Jewish police officers this week are standing firmly behind one of their own who breached the so-called "blue wall of silence" in the Abner Louima trial.
"He said what he saw, and that's what a cop is supposed to do," said Sgt. Eric Finkelstein, president of the Shomrim Society, of Det. Eric Turetzky.
Shomrim represents 2,800 officers, civilian employees and retirees of the NYPD.
He may be trailing in Israel, but Prime Minister Benjamin Netanyahu won a straw poll of sorts in Brooklyn this week. Along a Middle Eastern shopping strip of Brooklyn's Kings Highway on Monday, native Israelis overwhelmingly gave the Likud incumbent a vote of confidence.
"I am 100 percent for Netanyahu," said Oded Hakabyov, a native of Eilat, now working as a contractor, as he waited for his wife at the Cholon Market. "If Barak wins, Arafat is going to win," said Hakabyov, referring to Labor Party candidate Ehud Barak and Palestinian leader Yasir Arafat.
Along the peaceful streets of Riverdale on a sunny summer afternoon, signs of Jewish life are everywhere. Kosher shops and restaurants abound on Riverdale and Johnson avenues, and seven synagogues and the Riverdale Y are bursting with activity in this suburban-flavored, hillside Bronx enclave overlooking the Hudson.
Yet synagogues, kosher shopping or even housing stock do not hold the key to Riverdale's Jewish future, community leaders say, as much as a single unremarkable building on the corner of Independence Avenue and 237th Street: Middle School 141.
Her campaign for Senate may be in deep freeze while Hillary Rodham Clinton toys with her own campaign, but Rep. Nita Lowey insists she holds no grudges. "I respect Hillary Clinton's decision-making process," she told Political Memos in a recent interview. "In the meantime, I'm doing what I have to do, should I be the candidate."
Think of Auschwitz-Birkenau, the world's most notorious killing ground, and most people will picture emaciated Jews destined for the gas chambers.
Few will recall that on Oct. 7, 1944, inmates smuggled gunpowder into the camp and destroyed one of its crematoria, consuming three Nazi officers in the fires they had intended for Jews.
The death camp at Treblinka is notorious for having killed between 700,000 and 1 million Jews. But the story of a 1943 revolt by some 600 inmates has barely been told.
The ongoing debate over police brutality, which has gripped the city like few issues in recent memory, should be a matter of serious concern to the Jewish community, says a key Jewish councilman.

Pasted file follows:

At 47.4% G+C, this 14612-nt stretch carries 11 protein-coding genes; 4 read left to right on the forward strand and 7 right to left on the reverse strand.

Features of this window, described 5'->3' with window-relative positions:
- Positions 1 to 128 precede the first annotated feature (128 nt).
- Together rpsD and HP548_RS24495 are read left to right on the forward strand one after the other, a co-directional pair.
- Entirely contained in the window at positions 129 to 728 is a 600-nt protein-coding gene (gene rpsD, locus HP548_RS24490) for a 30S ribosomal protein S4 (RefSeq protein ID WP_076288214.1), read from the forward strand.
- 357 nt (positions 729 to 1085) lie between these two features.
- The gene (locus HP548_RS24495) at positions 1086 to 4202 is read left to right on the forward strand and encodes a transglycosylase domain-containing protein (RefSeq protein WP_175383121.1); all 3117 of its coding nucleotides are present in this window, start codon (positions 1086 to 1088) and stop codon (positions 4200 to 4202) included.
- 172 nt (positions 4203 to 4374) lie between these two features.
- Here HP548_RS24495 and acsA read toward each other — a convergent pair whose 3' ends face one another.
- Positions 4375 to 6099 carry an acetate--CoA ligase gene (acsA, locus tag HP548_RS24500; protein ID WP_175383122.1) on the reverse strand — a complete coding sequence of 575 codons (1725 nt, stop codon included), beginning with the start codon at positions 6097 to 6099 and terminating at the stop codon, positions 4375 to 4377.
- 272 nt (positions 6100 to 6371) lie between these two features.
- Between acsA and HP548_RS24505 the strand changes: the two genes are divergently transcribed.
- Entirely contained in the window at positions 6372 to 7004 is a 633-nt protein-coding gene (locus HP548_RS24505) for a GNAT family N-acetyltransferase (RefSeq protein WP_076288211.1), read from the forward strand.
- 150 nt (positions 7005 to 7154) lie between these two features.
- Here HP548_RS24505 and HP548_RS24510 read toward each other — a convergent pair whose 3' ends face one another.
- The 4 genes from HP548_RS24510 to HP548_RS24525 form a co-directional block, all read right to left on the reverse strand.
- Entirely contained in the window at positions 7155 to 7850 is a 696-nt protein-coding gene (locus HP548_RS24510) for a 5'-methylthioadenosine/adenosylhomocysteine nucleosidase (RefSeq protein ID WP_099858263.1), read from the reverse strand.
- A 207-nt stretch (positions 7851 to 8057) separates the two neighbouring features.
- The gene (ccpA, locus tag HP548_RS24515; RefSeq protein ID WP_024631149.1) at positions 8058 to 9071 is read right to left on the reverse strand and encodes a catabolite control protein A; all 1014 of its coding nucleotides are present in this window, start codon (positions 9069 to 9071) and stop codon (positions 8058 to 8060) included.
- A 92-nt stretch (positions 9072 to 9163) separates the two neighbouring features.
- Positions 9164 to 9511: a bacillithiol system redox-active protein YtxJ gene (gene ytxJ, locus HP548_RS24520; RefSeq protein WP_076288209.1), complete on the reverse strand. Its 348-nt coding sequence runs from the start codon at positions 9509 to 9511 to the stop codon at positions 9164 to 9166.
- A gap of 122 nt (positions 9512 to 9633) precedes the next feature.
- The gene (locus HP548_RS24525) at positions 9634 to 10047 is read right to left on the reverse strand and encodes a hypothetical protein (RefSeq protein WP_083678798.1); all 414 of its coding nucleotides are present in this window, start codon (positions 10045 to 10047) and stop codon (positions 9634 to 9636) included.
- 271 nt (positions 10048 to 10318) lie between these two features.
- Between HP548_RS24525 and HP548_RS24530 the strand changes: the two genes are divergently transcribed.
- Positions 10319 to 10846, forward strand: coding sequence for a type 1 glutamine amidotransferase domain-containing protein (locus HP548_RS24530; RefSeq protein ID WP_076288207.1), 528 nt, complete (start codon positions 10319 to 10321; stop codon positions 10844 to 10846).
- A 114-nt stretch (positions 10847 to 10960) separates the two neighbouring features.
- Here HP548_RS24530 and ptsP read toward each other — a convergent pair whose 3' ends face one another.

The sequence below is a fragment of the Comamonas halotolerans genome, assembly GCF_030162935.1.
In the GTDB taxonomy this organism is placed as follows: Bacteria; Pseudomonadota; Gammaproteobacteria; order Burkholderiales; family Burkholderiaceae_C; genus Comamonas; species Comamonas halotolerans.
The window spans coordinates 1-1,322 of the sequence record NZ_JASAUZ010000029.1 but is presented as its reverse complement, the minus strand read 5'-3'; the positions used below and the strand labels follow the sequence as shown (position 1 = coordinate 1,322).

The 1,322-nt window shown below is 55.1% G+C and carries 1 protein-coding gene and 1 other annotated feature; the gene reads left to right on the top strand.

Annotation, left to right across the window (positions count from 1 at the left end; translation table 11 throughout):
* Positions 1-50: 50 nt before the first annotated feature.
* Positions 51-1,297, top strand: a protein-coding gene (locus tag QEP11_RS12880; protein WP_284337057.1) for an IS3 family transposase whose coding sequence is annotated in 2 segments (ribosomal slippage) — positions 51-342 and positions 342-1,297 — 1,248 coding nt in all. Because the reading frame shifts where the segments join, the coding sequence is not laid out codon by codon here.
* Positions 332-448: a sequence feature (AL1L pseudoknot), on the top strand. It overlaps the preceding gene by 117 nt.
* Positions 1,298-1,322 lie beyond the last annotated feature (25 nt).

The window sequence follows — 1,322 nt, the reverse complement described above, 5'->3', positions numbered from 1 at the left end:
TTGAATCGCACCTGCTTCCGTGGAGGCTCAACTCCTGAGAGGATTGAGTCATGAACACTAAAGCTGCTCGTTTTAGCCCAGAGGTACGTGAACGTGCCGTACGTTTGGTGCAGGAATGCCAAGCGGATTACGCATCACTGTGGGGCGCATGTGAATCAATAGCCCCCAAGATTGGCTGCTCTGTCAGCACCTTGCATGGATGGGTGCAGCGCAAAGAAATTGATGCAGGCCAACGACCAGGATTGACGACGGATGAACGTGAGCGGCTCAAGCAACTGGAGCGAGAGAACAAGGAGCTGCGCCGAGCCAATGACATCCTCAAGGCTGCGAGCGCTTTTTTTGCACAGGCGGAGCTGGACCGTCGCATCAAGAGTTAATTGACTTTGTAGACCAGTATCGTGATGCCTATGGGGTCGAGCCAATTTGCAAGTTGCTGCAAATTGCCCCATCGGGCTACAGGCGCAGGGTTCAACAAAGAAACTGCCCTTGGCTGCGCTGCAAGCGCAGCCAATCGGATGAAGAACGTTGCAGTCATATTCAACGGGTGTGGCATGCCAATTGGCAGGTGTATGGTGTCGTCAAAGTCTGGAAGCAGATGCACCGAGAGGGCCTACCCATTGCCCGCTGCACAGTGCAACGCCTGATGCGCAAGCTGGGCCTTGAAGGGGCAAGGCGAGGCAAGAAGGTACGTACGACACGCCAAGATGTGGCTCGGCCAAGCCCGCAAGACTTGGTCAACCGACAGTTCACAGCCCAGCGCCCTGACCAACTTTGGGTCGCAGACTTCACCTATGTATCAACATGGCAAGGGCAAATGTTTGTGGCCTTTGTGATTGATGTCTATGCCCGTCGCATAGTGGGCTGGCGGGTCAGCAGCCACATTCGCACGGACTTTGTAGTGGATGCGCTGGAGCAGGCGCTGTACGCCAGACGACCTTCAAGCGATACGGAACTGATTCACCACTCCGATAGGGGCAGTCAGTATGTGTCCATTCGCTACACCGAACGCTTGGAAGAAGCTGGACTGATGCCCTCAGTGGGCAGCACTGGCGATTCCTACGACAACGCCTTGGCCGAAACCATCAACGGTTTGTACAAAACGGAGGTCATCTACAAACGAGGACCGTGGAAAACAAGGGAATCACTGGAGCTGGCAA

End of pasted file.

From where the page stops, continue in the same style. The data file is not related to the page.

"We want a city that runs well, that people feel is operating in the interests of everybody," says Sheldon Leffler (D-Northern Queens). "Otherwise we have the potential for unrest, for explosion, for striking out."
A congressional race that is nearly two years away already is making waves in the Crown Heights Jewish community, as two of its political allies head for a 2000 showdown.
Rep. Major Owens, who has represented District 11 in central Brooklyn for 16 years, is likely to face a Democratic primary challenge next year from his former protege, Councilwoman Una Clarke. Both have been strong supporters of Jewish causes, leaving activists wondering whom to support, or in a third option, whether to run a Jewish candidate.
Anti-Semitic incidents in the United States rose slightly in 1998, with a 2 percent increase from the previous year, according to the latest audit compiled by the Anti-Defamation League. The annual report attributes the rise to an increase in vandalism against Jewish institutions and property, which drove the total number of incidents to 1,611 in 42 states and the district of Columbia. In 1997, there were 1,571 incidents recorded. New York continues to lead the nation in anti-Semitic incidents, despite a 15 percent decrease to 324 incidents from 380 in 1997.
With his stinging critique, Judge Guston Reichbach placed himself at the center of a fierce debate in the Orthodox community over how best to police th
Special to the Jewish Week
At the sentencing Tuesday of a bar mitzvah tutor and social worker convicted of sexually molesting two boys in Brooklyn, a New York State Supreme Court Judge lashed out at the offender’s Orthodox community for “a communal attitude that seems to impose greater opprobrium on the victims than the perpetrator.”